Options for augmenting the entertainment your car stereo offers during your daily commute have come a long way – from the cassette adaptor to CDs to the aux in jack and an iPod and now to Bluetooth Streaming Audio. Of course, if your in-dash car radio doesn’t support Bluetooth, you might not have any options – unless you have a product like the Bluetooth Internet Radio Car Kit (aka “The Kit”) for iPhone by Livio Radio.
The Kit is a $100 hardware and app combination that work together to not only stream your music collection through your stereo, but also to act as a hands-free phone interface and to add Livio Radio’s extensive collection of over 45,000 radio stations into your listening mix.
The Kit, at its heart, is a control module that plugs into your power socket and provides you with two ways to connect to your stereo: via FM modulator, or direct via cable to your car stereo’s AUX IN jack. I really appreciated the fact that Livio included both connection methods as I tried the product in several vehicles, some of which had AUX IN jacks and some of which did not. A handy USB connector on the bottom passes through power for your iPod or iPhone. If you wish to use another audio device that does not support Bluetooth, there is a LINE IN jack. The gooseneck mount allows you to position the control unit in an almost any orientation desired; I never had a problem finding a good arrangement in any of the various cars I installed the Kit in. Various buttons allow you configure the FM frequency, advance or rewind tracks, pick up and hang up the phone, adjust the volume, and more. Additional buttons control functions of the Livio Radio app, such as launching the app, tagging songs, or finding similar stations.
The Livio Radio App is uncomplicated; those who have used other streaming radio directory apps should find Livio’s app to be similar, if not very familiar. A menu of radio sources, further broken down by genres (such as talk, 80’s, Jazz, etc) lead to individual stations that can be streamed. You can also enter a “Direct Tune” number to immediately recall a station – although how I am supposed to remember the 6-digit IDs is beyond me. Fortunately, you have 6 presets into which your favorites can be stored.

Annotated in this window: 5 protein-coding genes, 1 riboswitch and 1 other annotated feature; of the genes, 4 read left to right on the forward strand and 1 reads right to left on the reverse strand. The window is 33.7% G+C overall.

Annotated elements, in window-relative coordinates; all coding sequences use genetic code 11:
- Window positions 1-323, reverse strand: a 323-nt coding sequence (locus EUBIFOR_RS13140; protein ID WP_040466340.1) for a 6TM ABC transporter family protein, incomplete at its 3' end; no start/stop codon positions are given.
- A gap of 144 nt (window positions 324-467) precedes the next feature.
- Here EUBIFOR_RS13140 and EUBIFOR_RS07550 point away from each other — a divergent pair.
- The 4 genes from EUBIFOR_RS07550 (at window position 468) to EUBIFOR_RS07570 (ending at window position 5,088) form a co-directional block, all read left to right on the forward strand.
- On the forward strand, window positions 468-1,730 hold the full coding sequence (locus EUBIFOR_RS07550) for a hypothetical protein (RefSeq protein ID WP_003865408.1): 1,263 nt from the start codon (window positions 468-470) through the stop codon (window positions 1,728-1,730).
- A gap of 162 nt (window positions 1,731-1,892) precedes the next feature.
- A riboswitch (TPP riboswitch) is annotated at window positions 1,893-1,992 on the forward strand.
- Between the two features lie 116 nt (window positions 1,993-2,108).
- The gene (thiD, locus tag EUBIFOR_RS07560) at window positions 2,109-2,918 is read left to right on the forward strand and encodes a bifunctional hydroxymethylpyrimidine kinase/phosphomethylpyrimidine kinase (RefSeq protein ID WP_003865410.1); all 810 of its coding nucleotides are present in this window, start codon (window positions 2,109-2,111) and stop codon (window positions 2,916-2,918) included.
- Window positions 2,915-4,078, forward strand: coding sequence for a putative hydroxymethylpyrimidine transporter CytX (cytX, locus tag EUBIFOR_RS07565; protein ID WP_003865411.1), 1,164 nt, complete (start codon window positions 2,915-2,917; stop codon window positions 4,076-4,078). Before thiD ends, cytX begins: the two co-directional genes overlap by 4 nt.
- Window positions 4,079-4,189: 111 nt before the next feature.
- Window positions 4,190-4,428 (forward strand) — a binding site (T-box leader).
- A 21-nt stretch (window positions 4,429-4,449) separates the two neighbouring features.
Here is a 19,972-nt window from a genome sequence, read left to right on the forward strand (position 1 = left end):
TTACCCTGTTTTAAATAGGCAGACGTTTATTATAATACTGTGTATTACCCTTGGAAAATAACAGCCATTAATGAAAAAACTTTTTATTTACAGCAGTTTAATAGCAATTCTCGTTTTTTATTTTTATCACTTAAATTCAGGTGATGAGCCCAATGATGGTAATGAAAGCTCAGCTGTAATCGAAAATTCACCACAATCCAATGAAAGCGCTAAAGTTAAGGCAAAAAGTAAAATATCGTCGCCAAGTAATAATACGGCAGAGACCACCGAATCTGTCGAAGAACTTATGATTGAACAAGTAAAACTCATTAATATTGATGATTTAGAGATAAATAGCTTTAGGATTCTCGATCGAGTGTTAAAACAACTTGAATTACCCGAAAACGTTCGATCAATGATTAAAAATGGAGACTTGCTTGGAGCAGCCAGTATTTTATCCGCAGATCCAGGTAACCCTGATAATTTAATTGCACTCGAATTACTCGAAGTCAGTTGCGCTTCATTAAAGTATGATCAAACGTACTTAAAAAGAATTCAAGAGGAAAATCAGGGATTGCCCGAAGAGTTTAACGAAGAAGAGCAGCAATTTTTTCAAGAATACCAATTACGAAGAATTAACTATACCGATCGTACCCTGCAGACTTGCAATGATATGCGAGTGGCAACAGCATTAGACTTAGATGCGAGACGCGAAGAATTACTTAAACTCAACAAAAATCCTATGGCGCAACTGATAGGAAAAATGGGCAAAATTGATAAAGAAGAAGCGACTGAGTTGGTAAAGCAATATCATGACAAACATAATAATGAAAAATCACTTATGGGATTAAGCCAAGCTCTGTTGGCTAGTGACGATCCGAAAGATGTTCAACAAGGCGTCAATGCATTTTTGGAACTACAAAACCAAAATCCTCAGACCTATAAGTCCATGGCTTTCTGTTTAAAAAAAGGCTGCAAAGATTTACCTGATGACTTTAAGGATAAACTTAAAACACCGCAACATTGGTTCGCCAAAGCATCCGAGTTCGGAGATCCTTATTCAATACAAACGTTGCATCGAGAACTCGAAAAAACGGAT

The Settings menu offers helpful options and filters, links to support and help, and even a sleep timer (which presumably you would not elect to use while driving!). There are the usual sharing options to post what you are listening to on Facebook or Twitter, and a Tag menu that allows you to purchase songs from iTunes that you have tagged with the app or from the Tag button on the Kit. Sadly, this feature did not work for several songs that I tagged, including “Must Of Got Lost” by J. Geils, “Black Dog” by Led Zeppelin, and “Heard It In A Love Song” by Marshall Tucker – far from the most obscure songs out there. It did, however, find “American Woman” by The Who, giving it a pretty low 25% recognition rate (in an admittedly insignificant sample size).
Incidentally, you cannot listen to the full list of stations unless you are connected to the Kit. If you are not connected, the app will complain and stop streaming. Stations stored in presets, however, are not affected. A $4.99 in-app purchase will allow you to listen to the missing stations when not connected to the kit, but I noticed that the stations seemed to be identical to those found in the free TuneIn Radio App, which – I must be honest here – is a much better app for playing streaming stations. Of course, the Kit won’t integrate with TuneIn radio; so there is a tradeoff to be considered.
Connecting the iPhone 4S to the Kit was as simple as any Bluetooth pairing. Connecting via FM was just as easy, however, I found that the orientation of the unit affected reception in certain vehicles. A quick chat with the folks at Livio confirmed my suspicions – the FM antenna is biased towards the front/top of the unit; so if you find that your reception is affected (and I found this in only one of several cars I tested the Kit in), you may need to re-orient the unit somewhat. That being said, selecting stations was easy (push the knob in and turn it to the desired frequency), and holding in the knob for 2-3 seconds enters a search mode in which the unit looks for a clear frequency automatically. The AUX OUT and AUX IN jacks work as expected.
The Bluetooth Internet Radio Car Kit for iPhone is pricy compared to other, similar options, but the connections it offers and the overall quality are marginally worth the price, especially for multi-car families that may share it. Livio’s licensing model for the App in the face of a superior, free alternative is puzzling, but at least the in-app purchase isn’t required in addition to the hardware purchase. In the final equation, the build quality, various connection and power options, and portability make this a recommended accessory.
The Bluetooth Internet Radio Car Kit for iPhone is available for $99.95 at Radio Shack stores.
Livio Radio provided a product sample for review on iSource. For further information regarding our site’s review policies, please see the “About” page.